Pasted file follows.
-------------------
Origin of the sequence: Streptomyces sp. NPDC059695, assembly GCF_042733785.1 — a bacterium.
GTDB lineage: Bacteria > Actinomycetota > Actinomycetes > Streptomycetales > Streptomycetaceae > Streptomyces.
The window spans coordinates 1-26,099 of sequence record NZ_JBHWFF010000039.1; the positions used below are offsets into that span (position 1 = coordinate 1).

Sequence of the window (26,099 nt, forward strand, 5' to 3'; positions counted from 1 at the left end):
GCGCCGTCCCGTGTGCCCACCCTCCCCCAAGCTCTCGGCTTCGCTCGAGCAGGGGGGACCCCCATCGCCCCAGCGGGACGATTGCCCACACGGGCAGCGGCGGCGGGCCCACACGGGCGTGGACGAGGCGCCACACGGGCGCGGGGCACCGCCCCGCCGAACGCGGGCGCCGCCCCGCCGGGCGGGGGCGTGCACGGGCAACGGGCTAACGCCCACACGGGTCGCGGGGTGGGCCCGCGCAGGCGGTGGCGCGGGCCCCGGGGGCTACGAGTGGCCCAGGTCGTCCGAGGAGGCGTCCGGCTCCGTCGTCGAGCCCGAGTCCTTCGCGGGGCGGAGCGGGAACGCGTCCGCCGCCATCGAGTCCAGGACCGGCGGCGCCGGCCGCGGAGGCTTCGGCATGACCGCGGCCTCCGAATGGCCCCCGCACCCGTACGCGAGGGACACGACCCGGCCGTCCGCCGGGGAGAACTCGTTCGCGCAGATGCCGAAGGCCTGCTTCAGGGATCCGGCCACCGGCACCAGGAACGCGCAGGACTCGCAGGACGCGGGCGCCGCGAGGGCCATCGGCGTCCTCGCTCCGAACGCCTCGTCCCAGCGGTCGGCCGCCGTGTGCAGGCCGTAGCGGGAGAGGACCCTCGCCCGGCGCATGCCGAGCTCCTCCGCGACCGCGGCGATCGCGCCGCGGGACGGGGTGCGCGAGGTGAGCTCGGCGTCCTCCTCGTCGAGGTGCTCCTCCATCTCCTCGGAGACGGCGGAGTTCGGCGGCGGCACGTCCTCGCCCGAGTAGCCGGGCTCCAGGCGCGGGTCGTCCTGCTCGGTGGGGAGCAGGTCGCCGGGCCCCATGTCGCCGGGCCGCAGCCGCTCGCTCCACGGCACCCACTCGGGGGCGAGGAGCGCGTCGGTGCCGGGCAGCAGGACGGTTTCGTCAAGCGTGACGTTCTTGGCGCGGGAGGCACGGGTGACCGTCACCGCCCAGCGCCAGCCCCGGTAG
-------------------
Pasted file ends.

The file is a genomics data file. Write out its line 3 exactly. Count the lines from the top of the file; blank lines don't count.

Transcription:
The window spans coordinates 1-26,099 of sequence record NZ_JBHWFF010000039.1; the positions used below are offsets into that span (position 1 = coordinate 1).